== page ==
Updated: Jun 4, 2019
With a reputation as a hellraiser, Ernest “Smokey” Smith had a knack for pissing off his superiors—he was promoted to corporal and then demoted back to private nine times. But when it came to battle, he more than earned his reputation as one of Canada’s greatest soldiers.
Born in New Westminster, British Columbia, Smith came of age during the Great Depression and along with many others struggled to find steady employment. He was 25 when he joined the Canadian Army on 5 March 1940, becoming part of the Seaforth Highlanders of Canada.
In 1943, he first entered into combat. On 10 July 1943, he was part of the 1st Canadian Infantry Division landing in Sicily, remaining active throughout the Sicily and Italian campaign between July 1943 and February 1945.
On the night of 21/22 October 1944 at the River Savio, in Northern Italy, Private Smith was in the spearhead of the attack which established a bridgehead over the river. With a PIAT anti-tank launcher he disabled a 44-ton Panther Mark V tank at a range of just 30 feet (10 metres), and while protecting a wounded comrade, he killed four panzergrenadiers and routed six others.
When another tank was sent to take out his position, he used another PIAT to damage it enough to retreat. He then carried his wounded comrade, and joined a counter-attack to disperse the Germans still attacking his previous position. The squad destroyed three Panther Tanks, two self-propelled artillery pieces, a half-track, a scout car, and a few German soldiers.
His bravery was recored in the after action report that has now been published.
"In Italy on the night of 21st–22nd October 1944, a Canadian Infantry Brigade was ordered to establish a bridgehead across the Savio River. The Seaforth Highlanders of Canada were selected as the spearhead of the attack, and in weather most unfavourable to the operation they crossed the river and captured their objective in spite of strong opposition from the enemy.
Torrential rain had caused the Savio River to rise six feet in five hours, and as the soft vertical banks made it impossible to bridge the river, no tanks or anti-tank guns could be taken across the raging stream to the support of the rifle companies.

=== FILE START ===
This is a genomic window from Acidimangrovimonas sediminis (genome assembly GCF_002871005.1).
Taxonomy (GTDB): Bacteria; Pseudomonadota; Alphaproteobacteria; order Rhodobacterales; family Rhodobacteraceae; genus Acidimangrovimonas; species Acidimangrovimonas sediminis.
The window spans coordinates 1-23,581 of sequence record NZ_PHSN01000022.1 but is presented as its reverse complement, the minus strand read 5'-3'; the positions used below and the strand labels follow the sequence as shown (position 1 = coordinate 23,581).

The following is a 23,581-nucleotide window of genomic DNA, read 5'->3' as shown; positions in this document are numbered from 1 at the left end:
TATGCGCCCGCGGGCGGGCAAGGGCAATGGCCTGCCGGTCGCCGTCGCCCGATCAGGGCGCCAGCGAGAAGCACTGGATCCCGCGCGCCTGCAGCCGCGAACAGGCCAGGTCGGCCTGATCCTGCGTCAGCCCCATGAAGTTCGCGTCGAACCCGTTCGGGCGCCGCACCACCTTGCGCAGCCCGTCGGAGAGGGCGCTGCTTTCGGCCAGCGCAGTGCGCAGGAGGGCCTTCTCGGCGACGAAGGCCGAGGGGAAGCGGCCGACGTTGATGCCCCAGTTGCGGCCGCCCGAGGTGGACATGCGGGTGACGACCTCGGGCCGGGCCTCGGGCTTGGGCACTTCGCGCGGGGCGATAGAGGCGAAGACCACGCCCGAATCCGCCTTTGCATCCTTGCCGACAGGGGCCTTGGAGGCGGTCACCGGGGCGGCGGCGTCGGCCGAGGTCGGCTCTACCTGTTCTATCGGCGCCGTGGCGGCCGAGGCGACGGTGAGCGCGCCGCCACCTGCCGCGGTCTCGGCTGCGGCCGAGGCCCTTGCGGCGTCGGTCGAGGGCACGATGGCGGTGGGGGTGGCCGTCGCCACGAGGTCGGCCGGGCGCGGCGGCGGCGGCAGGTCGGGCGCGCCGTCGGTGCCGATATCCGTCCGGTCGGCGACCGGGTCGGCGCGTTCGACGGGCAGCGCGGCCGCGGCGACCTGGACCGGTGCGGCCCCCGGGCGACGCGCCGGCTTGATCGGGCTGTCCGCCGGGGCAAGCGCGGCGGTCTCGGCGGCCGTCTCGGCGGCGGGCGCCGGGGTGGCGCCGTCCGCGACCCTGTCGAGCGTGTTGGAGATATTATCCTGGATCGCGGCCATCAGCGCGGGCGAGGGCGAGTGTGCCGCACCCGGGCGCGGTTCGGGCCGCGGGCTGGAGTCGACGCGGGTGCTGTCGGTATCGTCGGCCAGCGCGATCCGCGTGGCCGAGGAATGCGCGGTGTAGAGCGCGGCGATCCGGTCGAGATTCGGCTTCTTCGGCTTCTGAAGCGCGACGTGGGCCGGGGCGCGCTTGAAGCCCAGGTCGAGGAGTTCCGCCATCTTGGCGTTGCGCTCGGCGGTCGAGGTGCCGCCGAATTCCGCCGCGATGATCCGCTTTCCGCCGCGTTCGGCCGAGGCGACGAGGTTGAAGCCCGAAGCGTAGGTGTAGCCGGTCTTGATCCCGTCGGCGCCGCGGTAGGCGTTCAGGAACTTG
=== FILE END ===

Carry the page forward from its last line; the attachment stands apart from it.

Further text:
As the right forward company was consolidating its objective it was suddenly counter-attacked by a troop of three Mark V Panther tanks supported by two self-propelled guns and about thirty infantry, and the situation appeared hopeless.
Under heavy fire from the approaching enemy tanks, Private Smith, showing great initiative and inspiring leadership, led his P.I.A.T. Group of two men across an open field to a position from which the P.I.A.T. could best be employed. Leaving one man on the weapon, Private Smith crossed the road with a Private James Pennant and obtained another P.I.A.T.
Almost immediately an enemy tank came down the road firing its machine-guns along the line of the ditches. Private Smith's comrade, Private Tennant was wounded. At a range thirty feet and having to expose himself to the full view of the enemy, Private Smith fired the P.I.A.T. and hit the tank, putting it out of action.
Ten German infantry immediately jumped off the back of the tank and charged him with Schmeissers (Messerschmidt) and grenades. Without hesitation Private Smith moved out on the road and with his Tommy gun at point-blank range, killed four Germans and drove the remainder back. Almost immediately another tank opened fire and more enemy infantry closed in on Smith's position.
Obtaining some abandoned Tommy gun magazines from a ditch, he steadfastly held his position, protecting Private Tennant and fighting the enemy with his Tommy gun until they finally gave up and withdrew in disorder.
One tank and both self-propelled guns had been destroyed by this time, but yet another tank swept the area with fire from a longer range. Private Smith, still showing utter contempt for enemy fire, helped his wounded friend to cover and obtained medical aid for him behind a nearby building. He then returned to his position beside the road to await the possibility of a further enemy attack.
No further immediate attack developed, and as a result the battalion was able to consolidate the bridgehead position so vital to the success of the whole operation, which led to the capture of San Giorgio Di Cesena and a further advance to the Ronco River.
Thus, by the dogged determination, outstanding devotion to duty and superb gallantry of this private soldier, his comrades were so inspired that the bridgehead was held firm against all enemy attacks, pending the arrival of tanks and anti-tank guns some hours later."
Hilariously, the army later had to lock Smokey in an Italian post office overnight, just to make sure the “wild man” wouldn’t vanish before being flown to London to meet the King and receive the Victoria Cross. Years later, he cheerfully confirmed his crazy reputation: “Oh, yeah. I didn’t take orders. I didn’t believe in them.”
Smokey Smith died at his home in Vancouver on August 3, 2005 at the age of 91. His body was placed in the foyer of the House of Commons to lie in state on August 9, 2005, making him only the ninth person to be accorded this honour; government flags flew at half-mast on that day. He lay in repose at Vancouver's Seaforth Armoury on August 12, with a full military funeral in Vancouver on August 13.